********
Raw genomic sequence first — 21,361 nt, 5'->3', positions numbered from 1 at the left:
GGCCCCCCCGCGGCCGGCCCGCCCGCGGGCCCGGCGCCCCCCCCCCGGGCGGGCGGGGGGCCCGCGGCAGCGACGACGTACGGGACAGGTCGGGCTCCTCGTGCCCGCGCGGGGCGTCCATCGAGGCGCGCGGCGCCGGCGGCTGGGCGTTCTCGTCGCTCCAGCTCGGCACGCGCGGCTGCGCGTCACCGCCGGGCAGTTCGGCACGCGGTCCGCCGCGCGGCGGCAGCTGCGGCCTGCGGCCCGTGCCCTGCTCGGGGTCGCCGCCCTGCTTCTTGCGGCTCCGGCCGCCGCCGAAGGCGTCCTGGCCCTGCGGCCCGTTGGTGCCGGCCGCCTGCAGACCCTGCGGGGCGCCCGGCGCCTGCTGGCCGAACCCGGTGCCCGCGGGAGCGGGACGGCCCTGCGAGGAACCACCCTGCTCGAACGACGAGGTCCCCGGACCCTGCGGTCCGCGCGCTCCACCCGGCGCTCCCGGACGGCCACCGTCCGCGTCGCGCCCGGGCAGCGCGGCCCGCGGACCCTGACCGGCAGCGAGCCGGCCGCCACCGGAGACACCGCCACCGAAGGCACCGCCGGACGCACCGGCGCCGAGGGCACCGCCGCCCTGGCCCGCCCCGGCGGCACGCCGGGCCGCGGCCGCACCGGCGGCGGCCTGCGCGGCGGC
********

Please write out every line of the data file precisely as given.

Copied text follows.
Raw genomic sequence first — 21,361 nt, 5'->3', positions numbered from 1 at the left:
GGCCCCCCCGCGGCCGGCCCGCCCGCGGGCCCGGCGCCCCCCCCCCGGGCGGGCGGGGGGCCCGCGGCAGCGACGACGTACGGGACAGGTCGGGCTCCTCGTGCCCGCGCGGGGCGTCCATCGAGGCGCGCGGCGCCGGCGGCTGGGCGTTCTCGTCGCTCCAGCTCGGCACGCGCGGCTGCGCGTCACCGCCGGGCAGTTCGGCACGCGGTCCGCCGCGCGGCGGCAGCTGCGGCCTGCGGCCCGTGCCCTGCTCGGGGTCGCCGCCCTGCTTCTTGCGGCTCCGGCCGCCGCCGAAGGCGTCCTGGCCCTGCGGCCCGTTGGTGCCGGCCGCCTGCAGACCCTGCGGGGCGCCCGGCGCCTGCTGGCCGAACCCGGTGCCCGCGGGAGCGGGACGGCCCTGCGAGGAACCACCCTGCTCGAACGACGAGGTCCCCGGACCCTGCGGTCCGCGCGCTCCACCCGGCGCTCCCGGACGGCCACCGTCCGCGTCGCGCCCGGGCAGCGCGGCCCGCGGACCCTGACCGGCAGCGAGCCGGCCGCCACCGGAGACACCGCCACCGAAGGCACCGCCGGACGCACCGGCGCCGAGGGCACCGCCGCCCTGGCCCGCCCCGGCGGCACGCCGGGCCGCGGCCGCACCGGCGGCGGCCTGCGCGGCGGC